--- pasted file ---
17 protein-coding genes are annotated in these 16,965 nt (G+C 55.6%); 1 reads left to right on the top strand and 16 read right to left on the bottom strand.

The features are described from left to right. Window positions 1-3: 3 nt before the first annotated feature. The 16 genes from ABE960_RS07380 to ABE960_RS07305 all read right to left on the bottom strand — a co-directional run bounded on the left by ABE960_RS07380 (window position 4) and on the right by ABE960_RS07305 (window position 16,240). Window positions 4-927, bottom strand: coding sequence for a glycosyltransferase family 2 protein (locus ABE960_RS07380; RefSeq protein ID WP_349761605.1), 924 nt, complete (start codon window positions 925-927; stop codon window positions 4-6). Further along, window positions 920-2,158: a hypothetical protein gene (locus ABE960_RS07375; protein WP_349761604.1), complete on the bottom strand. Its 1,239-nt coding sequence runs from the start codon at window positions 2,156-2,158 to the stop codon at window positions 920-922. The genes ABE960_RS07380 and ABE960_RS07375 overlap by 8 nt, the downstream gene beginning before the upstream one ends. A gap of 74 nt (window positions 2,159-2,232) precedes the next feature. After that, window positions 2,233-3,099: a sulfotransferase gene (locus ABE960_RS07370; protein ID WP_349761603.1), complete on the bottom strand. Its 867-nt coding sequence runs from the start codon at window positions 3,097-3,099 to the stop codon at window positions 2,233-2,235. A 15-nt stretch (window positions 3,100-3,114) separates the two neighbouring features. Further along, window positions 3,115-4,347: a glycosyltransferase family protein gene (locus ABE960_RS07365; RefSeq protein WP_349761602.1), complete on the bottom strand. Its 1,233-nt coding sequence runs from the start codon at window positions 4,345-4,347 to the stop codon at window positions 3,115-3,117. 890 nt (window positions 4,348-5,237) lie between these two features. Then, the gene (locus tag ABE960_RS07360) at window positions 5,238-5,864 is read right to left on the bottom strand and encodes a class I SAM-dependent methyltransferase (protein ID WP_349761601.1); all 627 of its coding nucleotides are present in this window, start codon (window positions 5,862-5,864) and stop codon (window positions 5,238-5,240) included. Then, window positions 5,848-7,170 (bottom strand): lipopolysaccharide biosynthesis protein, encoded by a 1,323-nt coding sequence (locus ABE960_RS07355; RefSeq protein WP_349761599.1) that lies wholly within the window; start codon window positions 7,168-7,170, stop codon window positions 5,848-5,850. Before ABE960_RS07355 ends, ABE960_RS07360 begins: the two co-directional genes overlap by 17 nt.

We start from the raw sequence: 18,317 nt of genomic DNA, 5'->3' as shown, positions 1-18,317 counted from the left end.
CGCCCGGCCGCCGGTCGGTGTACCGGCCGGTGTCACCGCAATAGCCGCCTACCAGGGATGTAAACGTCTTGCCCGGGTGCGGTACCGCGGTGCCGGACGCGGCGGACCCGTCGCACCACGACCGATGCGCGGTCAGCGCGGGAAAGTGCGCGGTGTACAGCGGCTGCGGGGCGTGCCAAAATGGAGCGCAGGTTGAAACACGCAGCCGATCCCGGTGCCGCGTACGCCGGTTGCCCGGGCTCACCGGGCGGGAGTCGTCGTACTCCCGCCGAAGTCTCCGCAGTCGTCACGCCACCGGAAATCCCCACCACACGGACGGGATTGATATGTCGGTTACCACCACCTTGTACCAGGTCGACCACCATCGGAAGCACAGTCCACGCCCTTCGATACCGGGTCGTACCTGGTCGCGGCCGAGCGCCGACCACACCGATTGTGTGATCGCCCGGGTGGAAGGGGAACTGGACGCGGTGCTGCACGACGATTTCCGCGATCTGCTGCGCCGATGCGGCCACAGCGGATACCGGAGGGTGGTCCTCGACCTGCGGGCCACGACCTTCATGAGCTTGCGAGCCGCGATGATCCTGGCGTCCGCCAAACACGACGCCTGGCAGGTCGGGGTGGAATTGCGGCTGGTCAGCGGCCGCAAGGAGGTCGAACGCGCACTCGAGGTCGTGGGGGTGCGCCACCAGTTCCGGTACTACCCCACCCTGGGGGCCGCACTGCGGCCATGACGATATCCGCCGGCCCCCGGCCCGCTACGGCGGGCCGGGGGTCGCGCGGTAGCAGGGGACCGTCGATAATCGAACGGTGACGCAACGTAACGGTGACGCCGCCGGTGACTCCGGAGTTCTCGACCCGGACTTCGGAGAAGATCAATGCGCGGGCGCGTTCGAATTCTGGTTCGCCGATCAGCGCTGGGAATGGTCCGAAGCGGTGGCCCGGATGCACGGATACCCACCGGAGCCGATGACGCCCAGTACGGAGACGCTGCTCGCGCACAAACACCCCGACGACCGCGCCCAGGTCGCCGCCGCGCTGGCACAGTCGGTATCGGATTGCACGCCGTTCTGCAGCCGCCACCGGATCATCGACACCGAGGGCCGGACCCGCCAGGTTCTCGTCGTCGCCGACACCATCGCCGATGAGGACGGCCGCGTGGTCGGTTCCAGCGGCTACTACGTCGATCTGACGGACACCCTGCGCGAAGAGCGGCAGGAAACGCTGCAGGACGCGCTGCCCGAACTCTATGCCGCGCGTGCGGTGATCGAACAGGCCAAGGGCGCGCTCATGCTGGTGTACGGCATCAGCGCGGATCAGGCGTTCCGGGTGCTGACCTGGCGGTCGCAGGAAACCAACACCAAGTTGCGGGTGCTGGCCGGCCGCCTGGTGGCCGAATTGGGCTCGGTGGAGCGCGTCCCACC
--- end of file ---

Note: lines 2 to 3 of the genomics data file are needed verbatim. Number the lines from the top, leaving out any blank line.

The features are described from left to right. Window positions 1-3: 3 nt before the first annotated feature. The 16 genes from ABE960_RS07380 to ABE960_RS07305 all read right to left on the bottom strand — a co-directional run bounded on the left by ABE960_RS07380 (window position 4) and on the right by ABE960_RS07305 (window position 16,240). Window positions 4-927, bottom strand: coding sequence for a glycosyltransferase family 2 protein (locus ABE960_RS07380; RefSeq protein ID WP_349761605.1), 924 nt, complete (start codon window positions 925-927; stop codon window positions 4-6). Further along, window positions 920-2,158: a hypothetical protein gene (locus ABE960_RS07375; protein WP_349761604.1), complete on the bottom strand. Its 1,239-nt coding sequence runs from the start codon at window positions 2,156-2,158 to the stop codon at window positions 920-922. The genes ABE960_RS07380 and ABE960_RS07375 overlap by 8 nt, the downstream gene beginning before the upstream one ends. A gap of 74 nt (window positions 2,159-2,232) precedes the next feature. After that, window positions 2,233-3,099: a sulfotransferase gene (locus ABE960_RS07370; protein ID WP_349761603.1), complete on the bottom strand. Its 867-nt coding sequence runs from the start codon at window positions 3,097-3,099 to the stop codon at window positions 2,233-2,235. A 15-nt stretch (window positions 3,100-3,114) separates the two neighbouring features. Further along, window positions 3,115-4,347: a glycosyltransferase family protein gene (locus ABE960_RS07365; RefSeq protein WP_349761602.1), complete on the bottom strand. Its 1,233-nt coding sequence runs from the start codon at window positions 4,345-4,347 to the stop codon at window positions 3,115-3,117. 890 nt (window positions 4,348-5,237) lie between these two features. Then, the gene (locus tag ABE960_RS07360) at window positions 5,238-5,864 is read right to left on the bottom strand and encodes a class I SAM-dependent methyltransferase (protein ID WP_349761601.1); all 627 of its coding nucleotides are present in this window, start codon (window positions 5,862-5,864) and stop codon (window positions 5,238-5,240) included. Then, window positions 5,848-7,170 (bottom strand): lipopolysaccharide biosynthesis protein, encoded by a 1,323-nt coding sequence (locus ABE960_RS07355; RefSeq protein WP_349761599.1) that lies wholly within the window; start codon window positions 7,168-7,170, stop codon window positions 5,848-5,850. Before ABE960_RS07355 ends, ABE960_RS07360 begins: the two co-directional genes overlap by 17 nt.

We start from the raw sequence: 18,317 nt of genomic DNA, 5'->3' as shown, positions 1-18,317 counted from the left end.